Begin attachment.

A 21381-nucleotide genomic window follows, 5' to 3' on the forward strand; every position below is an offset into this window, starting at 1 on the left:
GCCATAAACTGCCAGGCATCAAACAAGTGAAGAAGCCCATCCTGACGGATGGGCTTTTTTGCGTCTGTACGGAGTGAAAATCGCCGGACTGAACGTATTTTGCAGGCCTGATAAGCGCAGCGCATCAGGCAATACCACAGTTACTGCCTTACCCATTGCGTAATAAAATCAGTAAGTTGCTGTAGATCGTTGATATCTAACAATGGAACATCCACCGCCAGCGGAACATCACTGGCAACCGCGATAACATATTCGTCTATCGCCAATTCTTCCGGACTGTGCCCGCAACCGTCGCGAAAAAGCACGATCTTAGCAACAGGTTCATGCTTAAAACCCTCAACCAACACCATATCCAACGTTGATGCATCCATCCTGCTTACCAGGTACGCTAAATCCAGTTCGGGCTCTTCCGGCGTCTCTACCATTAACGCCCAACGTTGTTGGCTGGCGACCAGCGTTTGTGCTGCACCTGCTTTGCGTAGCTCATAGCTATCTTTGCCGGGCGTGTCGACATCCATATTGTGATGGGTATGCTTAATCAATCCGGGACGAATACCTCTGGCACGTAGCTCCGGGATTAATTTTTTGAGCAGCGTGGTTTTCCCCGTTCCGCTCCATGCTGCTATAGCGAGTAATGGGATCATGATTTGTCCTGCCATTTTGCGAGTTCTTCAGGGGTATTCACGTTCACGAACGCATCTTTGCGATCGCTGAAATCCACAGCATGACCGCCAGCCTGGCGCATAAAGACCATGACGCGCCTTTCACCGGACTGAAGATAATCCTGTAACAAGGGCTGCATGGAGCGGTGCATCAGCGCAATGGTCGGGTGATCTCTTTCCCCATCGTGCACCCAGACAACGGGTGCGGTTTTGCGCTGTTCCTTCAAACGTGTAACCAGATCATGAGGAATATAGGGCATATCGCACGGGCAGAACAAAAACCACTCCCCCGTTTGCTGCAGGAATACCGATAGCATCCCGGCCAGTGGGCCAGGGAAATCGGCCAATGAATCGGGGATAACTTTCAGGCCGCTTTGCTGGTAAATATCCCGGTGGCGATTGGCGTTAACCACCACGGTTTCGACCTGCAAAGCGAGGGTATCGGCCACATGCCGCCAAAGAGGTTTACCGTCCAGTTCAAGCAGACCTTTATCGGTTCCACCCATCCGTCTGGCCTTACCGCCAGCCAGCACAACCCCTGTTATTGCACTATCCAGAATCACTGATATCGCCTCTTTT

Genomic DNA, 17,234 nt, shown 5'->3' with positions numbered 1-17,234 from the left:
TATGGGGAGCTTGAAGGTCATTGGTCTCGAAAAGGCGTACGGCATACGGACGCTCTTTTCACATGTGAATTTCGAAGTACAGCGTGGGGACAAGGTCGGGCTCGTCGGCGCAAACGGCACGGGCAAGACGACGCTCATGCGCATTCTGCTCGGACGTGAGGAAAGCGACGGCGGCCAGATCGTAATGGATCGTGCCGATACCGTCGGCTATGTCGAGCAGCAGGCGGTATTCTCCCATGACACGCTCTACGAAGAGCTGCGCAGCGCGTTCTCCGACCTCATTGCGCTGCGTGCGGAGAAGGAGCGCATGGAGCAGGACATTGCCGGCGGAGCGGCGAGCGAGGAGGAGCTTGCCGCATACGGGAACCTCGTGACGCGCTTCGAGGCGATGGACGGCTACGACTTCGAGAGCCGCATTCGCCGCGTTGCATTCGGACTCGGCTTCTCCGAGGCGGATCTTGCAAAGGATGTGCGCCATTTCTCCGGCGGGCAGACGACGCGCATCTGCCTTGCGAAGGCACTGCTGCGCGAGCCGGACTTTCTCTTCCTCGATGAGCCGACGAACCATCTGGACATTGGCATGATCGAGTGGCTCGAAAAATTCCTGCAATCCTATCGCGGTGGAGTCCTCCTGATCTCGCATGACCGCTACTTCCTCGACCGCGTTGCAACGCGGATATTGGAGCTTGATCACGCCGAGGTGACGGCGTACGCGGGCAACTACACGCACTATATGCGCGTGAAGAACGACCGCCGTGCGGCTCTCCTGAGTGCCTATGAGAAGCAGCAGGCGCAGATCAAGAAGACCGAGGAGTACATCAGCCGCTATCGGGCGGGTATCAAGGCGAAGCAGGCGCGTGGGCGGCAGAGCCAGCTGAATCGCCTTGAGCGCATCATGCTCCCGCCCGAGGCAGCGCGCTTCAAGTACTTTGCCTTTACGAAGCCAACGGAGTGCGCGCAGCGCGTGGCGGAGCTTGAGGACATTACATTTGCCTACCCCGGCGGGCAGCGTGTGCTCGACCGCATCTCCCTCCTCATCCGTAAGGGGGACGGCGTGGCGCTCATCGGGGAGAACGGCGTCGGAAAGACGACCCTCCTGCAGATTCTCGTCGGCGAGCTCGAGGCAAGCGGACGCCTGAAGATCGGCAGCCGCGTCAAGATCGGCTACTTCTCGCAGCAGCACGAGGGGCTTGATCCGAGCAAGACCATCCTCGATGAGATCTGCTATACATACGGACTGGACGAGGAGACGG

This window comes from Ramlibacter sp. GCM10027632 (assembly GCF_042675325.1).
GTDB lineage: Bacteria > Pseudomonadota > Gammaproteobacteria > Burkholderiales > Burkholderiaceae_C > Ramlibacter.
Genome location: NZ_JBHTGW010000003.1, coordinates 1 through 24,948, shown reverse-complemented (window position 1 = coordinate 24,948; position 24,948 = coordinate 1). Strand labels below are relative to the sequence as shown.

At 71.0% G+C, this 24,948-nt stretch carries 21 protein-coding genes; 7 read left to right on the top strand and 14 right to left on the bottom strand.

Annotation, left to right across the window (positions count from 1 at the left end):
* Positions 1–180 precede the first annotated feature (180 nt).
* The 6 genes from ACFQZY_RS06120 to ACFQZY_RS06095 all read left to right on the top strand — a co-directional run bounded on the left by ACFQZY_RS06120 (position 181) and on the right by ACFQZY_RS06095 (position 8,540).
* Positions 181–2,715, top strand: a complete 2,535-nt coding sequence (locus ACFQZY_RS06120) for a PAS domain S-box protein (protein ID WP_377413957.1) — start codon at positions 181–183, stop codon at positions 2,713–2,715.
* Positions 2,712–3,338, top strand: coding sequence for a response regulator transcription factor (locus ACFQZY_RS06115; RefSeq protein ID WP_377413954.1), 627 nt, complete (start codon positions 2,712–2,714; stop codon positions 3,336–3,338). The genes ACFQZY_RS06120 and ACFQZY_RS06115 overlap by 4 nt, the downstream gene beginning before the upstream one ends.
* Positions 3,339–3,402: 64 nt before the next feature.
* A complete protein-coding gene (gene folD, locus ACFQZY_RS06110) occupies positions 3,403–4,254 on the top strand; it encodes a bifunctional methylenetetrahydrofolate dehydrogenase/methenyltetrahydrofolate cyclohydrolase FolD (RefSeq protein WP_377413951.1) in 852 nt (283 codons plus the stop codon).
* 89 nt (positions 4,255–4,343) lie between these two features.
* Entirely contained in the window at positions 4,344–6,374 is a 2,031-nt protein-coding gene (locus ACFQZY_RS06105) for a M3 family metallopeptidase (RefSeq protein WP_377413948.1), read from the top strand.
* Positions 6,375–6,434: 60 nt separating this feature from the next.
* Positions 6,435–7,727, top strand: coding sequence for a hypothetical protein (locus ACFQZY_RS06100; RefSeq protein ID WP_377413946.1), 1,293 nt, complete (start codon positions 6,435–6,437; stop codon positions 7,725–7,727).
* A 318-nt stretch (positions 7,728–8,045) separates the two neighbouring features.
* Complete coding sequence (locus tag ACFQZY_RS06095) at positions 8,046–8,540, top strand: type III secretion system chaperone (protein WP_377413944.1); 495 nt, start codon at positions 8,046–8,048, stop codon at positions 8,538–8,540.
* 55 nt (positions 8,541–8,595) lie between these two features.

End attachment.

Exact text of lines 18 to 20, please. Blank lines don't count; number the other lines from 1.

* Positions 6,375–6,434: 60 nt separating this feature from the next.
* Positions 6,435–7,727, top strand: coding sequence for a hypothetical protein (locus ACFQZY_RS06100; RefSeq protein ID WP_377413946.1), 1,293 nt, complete (start codon positions 6,435–6,437; stop codon positions 7,725–7,727).
* A 318-nt stretch (positions 7,728–8,045) separates the two neighbouring features.